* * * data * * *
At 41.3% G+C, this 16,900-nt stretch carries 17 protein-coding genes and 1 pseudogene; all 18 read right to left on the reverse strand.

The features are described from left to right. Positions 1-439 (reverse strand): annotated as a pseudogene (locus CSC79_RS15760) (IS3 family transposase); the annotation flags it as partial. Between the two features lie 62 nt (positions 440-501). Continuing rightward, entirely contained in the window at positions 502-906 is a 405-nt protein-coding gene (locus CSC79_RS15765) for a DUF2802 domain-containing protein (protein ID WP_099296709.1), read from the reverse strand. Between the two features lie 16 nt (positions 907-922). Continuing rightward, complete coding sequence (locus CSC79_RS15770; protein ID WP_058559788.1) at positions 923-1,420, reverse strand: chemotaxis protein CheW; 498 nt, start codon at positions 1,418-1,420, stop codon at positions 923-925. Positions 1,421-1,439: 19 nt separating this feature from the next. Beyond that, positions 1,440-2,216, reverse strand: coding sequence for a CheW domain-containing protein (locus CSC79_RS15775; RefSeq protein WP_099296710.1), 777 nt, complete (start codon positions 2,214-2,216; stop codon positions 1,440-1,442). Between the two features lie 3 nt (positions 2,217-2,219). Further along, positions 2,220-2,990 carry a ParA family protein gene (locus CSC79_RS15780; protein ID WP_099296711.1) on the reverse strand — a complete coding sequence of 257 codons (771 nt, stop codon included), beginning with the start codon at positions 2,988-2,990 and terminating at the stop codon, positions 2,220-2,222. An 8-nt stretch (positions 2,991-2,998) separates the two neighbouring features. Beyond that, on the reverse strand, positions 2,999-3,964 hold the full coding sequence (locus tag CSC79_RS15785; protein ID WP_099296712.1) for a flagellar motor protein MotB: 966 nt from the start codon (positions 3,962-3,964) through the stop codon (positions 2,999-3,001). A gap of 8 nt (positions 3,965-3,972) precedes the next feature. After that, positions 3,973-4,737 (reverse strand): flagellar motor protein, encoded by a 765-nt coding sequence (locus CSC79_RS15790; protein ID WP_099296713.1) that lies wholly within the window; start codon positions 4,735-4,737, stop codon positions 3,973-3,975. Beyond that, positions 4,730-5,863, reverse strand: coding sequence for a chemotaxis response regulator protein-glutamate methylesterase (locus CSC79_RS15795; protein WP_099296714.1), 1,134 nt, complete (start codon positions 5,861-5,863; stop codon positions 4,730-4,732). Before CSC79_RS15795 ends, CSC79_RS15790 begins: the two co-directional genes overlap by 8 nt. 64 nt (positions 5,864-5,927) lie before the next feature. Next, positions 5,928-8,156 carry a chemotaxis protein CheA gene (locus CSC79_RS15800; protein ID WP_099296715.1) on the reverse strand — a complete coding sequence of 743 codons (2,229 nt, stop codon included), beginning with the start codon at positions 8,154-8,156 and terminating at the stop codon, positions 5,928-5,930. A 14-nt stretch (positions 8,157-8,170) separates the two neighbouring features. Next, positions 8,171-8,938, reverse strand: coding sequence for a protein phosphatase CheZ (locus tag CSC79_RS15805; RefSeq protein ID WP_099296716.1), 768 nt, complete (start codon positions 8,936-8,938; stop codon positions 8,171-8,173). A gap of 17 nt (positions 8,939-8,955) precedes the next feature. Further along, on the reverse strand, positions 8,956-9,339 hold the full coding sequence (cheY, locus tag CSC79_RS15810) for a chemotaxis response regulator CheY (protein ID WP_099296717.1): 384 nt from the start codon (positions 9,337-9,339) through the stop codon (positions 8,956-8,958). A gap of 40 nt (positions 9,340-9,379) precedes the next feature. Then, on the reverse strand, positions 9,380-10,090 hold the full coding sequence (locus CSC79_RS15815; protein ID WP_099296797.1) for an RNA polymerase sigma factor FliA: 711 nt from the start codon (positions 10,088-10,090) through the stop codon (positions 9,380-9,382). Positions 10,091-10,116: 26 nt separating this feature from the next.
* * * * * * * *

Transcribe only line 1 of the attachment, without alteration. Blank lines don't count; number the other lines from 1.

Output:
At 41.3% G+C, this 16,900-nt stretch carries 17 protein-coding genes and 1 pseudogene; all 18 read right to left on the reverse strand.